Morning Edition

Monday thru Friday, 5 to 9 AM

Waking up is hard to do, but it's easier with NPR's Morning Edition. Hosts Renée Montagne, Steve Inskeep and David Greene bring the day's stories and news to radio listeners on the go. Steve and Renée interview newsmakers from politicians, to academics, to filmmakers, Morning Edition provides news in context, airs thoughtful ideas and commentary, and reviews important new music, books, and events in the arts. All with voices and sounds that invite listeners to experience the stories. Morning Edition is a world of ideas tailored to fit into your busy life.

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Copyright 2014 NPR. To see more, visit http://www.npr.org/.

Copyright 2014 NPR. To see more, visit http://www.npr.org/.

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DAVID GREENE, HOST:

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DAVID GREENE, HOST:

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Arthur Andersen is back. Or at least the old accounting firm's name will be, for the first time since its association with accounting scandals at Enron more than a decade ago.

The firm was criminally convicted — a decision that was later overturned, although that came too late to save the company.

As of Monday, a company called WTAS is adopting the Andersen name and, in doing so, hopes clients will have forgotten the bad associations.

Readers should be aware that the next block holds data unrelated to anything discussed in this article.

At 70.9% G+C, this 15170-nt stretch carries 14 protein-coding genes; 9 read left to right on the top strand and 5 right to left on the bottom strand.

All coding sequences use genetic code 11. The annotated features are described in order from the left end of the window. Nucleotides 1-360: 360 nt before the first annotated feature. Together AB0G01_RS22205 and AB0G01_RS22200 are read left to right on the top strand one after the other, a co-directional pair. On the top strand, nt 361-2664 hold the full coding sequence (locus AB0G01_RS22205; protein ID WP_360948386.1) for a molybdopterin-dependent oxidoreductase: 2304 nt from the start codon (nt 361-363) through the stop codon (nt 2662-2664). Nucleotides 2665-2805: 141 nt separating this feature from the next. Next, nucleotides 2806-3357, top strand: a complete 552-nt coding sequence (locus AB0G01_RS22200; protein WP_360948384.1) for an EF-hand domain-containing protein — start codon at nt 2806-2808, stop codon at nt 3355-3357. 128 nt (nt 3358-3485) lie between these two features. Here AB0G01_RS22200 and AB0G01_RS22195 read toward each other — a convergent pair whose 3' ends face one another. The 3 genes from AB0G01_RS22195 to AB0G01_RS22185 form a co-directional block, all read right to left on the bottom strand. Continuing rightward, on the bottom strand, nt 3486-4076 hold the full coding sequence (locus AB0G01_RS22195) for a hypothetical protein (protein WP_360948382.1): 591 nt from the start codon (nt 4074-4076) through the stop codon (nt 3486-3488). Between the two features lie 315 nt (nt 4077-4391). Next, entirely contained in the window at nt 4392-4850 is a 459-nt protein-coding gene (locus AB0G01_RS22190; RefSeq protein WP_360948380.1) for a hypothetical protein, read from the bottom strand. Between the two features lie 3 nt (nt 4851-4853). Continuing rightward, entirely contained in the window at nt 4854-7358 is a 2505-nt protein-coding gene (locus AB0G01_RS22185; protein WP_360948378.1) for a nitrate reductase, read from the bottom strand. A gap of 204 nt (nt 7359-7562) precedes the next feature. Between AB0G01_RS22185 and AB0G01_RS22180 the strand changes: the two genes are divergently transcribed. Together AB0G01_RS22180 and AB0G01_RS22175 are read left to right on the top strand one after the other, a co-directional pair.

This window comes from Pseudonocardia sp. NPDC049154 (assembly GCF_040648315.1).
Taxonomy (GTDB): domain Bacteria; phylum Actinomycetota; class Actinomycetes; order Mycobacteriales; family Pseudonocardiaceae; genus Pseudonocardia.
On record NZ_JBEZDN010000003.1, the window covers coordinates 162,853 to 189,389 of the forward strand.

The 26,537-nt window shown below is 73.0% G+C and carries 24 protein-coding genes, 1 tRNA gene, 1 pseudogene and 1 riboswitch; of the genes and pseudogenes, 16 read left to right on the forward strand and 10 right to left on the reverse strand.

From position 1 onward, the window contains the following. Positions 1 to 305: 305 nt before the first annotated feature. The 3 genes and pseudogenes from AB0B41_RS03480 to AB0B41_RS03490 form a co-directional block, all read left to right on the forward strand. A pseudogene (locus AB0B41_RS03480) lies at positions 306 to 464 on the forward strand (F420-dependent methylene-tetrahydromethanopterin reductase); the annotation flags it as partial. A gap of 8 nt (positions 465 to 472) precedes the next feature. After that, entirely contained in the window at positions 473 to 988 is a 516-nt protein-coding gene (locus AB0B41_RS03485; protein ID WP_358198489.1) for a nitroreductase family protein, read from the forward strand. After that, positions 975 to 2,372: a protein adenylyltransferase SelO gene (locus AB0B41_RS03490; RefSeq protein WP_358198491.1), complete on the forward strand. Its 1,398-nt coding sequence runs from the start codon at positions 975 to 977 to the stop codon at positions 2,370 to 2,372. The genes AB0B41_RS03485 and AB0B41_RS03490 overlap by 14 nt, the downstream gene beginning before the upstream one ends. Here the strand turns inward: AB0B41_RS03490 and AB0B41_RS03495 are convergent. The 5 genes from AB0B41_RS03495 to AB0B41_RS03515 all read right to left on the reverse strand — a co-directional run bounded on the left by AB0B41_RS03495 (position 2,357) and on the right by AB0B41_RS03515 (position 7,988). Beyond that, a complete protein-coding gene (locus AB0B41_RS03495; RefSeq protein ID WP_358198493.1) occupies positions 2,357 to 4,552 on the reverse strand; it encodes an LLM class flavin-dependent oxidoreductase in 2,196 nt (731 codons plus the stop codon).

'That Was The End'

German photojournalist Julia Leeb made two trips inside North Korea in 2012 and 2013, and she took photos that offer a glimpse into perhaps the most isolated and mysterious country in the world.

She's collected some of what she saw in a new book of photographs called North Korea: Anonymous Country. She hoped to capture life as best she could, given the restrictions on her travel.

Journalist Charles Bowden Dies At 69

Sep 2, 2014

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Japanese Baseball Games Goes 50 Innings

Sep 1, 2014

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STEVE INSKEEP, HOST:

Archaeologists digging up the grounds of the College of William & Mary in Williamsburg, Va., found the remnants of a campus brewery from the 1700s. It's already known that slaves sold the school hops.

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One Saturday night this summer, a foreigner fainted and fell to the floor of a Shanghai subway car.

The passengers around him scattered. Not a single person tried to help.

When the train arrived at the next station, hundreds rushed out, nearly trampling each other.

The incident was captured on closed-circuit cameras. Tens of millions in China have now seen the images, which have rekindled a long-running debate among Chinese about their national character as well as trust and fear in modern society.

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